Winter is upon us and by now your Miscanthus crops will be dying back quite quickly. This is a very important phase in the development of the crop as nutrients in the leaves and stems are being pulled back into the rhizome to be stored ready for next springs growth.
In the next few months, you will be taking your first harvest. Harvesting is a contractor job and hopefully by now you have appointed one. If you need help with selecting a contractor please do contact us.
Ideally, when the cane is cut there will be little green left on the plant but in mild winters this may not be the case. The standing crop is unlikely to senesce more beyond the end of January so it should be cut as soon after this time as is possible. As a rule of thumb cutting usually happens in January or early February. However, with the majority of the UK fields now saturated after record Autumn rains harvest timing will be dictated by field conditions. It is critical to avoid damaging ruts and compaction as this is the factor that limits the productive life of a crop and if well managed the crop will perform for 20 years.
The self-propelled forager should be set to cut the canes to between 300mm and 450mm in length and leave the cane unsplit length-ways. Left like this in a swath it can be left for long periods to dry before baling.
In an average spring, the sun and wind will naturally dry the swath without needing for it to be turned before baling. In a wet spring turning the swath will aid drying but it adds costs and increases harvest losses so it needs to be justified. If you think your crop needs turning please speak to us or your contractor.
While standing, the crop will have dropped most of its leaves on to the soil. Please do not be tempted to rake this up into the swath. The leaves contain high levels of silicon and chlorine that the power stations find undesirable. Also, the leaf mulch will be wet and may be contaminated with soil and stones which may lead to bale rejections. The leaf mulch should be left on the ground to suppress weeds and to return nutrients and organic matter back to the soil.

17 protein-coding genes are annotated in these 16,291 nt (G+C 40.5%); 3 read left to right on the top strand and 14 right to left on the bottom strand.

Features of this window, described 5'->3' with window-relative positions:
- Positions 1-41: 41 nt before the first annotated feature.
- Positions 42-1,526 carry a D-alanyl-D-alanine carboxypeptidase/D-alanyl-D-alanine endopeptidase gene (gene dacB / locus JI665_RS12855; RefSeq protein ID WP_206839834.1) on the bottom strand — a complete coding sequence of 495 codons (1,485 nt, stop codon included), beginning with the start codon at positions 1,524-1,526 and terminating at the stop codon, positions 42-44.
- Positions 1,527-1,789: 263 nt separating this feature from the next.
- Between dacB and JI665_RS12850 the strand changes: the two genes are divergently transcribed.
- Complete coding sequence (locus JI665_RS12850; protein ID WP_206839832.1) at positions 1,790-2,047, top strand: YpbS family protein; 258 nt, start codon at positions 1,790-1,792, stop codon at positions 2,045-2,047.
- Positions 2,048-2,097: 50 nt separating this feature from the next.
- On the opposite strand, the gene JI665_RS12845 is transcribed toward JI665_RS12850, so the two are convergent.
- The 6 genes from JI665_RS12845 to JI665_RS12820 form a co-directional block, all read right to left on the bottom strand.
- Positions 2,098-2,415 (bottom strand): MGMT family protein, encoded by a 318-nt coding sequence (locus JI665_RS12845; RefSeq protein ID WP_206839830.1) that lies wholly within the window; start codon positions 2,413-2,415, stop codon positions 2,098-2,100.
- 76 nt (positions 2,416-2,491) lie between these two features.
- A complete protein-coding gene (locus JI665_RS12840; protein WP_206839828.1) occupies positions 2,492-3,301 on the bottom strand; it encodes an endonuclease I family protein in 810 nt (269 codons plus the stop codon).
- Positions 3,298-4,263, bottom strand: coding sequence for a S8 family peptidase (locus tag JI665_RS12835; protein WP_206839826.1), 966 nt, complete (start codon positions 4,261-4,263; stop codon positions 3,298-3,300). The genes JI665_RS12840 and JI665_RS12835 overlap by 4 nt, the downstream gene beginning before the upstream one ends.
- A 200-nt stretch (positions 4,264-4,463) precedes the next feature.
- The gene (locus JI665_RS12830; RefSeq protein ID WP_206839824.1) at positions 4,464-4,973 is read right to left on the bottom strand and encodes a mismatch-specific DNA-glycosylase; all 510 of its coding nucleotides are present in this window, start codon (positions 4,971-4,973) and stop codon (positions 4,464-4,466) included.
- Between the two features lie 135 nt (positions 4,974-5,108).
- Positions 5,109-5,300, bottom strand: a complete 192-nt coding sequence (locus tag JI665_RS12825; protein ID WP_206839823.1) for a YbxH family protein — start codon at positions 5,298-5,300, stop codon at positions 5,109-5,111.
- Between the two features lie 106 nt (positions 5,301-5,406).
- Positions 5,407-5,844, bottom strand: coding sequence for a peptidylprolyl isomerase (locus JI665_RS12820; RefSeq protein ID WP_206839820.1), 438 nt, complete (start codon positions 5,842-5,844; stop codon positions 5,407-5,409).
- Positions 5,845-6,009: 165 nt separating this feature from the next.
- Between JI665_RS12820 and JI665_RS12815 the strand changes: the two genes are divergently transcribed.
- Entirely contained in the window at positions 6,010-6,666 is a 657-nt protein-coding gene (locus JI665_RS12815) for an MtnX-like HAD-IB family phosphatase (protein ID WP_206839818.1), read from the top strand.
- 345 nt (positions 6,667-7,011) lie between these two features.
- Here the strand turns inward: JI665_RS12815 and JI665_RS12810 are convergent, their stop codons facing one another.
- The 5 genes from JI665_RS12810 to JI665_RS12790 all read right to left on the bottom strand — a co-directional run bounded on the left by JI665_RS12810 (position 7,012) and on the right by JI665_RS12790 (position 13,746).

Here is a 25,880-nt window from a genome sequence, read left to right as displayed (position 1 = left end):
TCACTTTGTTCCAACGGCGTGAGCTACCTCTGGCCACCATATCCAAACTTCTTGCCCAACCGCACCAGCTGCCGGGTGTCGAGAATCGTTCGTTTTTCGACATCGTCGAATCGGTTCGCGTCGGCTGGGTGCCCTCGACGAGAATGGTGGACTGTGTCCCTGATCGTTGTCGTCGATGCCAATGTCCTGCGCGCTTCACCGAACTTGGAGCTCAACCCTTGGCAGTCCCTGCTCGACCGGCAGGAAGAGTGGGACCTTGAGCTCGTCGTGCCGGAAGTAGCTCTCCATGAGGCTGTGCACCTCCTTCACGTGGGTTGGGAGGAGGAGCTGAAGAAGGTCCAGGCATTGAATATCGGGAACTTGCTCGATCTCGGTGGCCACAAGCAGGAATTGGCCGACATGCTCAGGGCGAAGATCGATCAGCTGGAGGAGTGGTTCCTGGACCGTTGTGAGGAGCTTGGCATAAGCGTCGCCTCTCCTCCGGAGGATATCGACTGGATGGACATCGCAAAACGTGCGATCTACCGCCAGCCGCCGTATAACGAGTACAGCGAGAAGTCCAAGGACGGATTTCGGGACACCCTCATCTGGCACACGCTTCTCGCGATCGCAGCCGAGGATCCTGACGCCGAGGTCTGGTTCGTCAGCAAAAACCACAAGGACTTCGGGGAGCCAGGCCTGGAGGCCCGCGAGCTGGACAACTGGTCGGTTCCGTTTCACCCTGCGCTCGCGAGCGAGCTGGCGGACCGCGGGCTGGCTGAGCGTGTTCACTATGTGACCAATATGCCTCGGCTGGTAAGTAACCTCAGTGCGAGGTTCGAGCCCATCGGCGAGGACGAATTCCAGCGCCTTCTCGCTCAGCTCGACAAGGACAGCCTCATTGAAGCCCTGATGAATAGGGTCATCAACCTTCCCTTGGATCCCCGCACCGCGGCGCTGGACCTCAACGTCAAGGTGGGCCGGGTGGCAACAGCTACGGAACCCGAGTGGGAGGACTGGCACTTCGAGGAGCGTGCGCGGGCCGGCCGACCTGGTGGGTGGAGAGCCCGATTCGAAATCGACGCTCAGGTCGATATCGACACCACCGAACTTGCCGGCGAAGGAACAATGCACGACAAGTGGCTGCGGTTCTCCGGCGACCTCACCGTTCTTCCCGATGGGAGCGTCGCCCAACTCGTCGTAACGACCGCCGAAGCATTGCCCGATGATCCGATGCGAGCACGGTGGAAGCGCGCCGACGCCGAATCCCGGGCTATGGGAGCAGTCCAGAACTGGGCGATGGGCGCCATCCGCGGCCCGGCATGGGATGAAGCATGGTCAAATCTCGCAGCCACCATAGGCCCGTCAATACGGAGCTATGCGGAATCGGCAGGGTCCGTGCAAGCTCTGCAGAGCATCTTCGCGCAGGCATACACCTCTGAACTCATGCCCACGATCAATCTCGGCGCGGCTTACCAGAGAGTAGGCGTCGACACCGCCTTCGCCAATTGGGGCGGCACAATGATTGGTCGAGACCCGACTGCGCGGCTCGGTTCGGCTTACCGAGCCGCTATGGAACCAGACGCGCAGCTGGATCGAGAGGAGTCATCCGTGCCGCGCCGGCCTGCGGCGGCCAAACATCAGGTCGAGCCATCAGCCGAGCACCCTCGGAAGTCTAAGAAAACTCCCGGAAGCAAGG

Baling should only be done when you are certain that there are no green stems lefts in the swath and the crops meet the moisture specifications. You or your contractor should check the moisture content of the first 4 or 5 bales, and aim for average moisture content of 14% or less. Large 4×4 bales need to be 2250-2650mm in length, 1220-1320mm in height and 1150-1250mm in width. The smaller 4×3 bales should be 2500mm +/-150mm in length, 900mm +/-50mm in height and 1200mm +/-50mm in width. It is crucial that you produce bales within these size specifications because of the automated bale handling system at the power station.
Ideally, the bales should be removed from the field using a bale-chaser. These machines are equipped with large, low ground-pressure tires which reduce the risk of compaction and forming ruts. Most traditional flatbed bale trailers are equipped with super single tires which put much more pressure onto the ground (at least 5 times) than a bale-chaser. The extra contractor cost will be more than paid for by a more productive and longer lasting Miscanthus crop.
For more information, contact Russell Armstrong on 07535 649 111 or email@example.com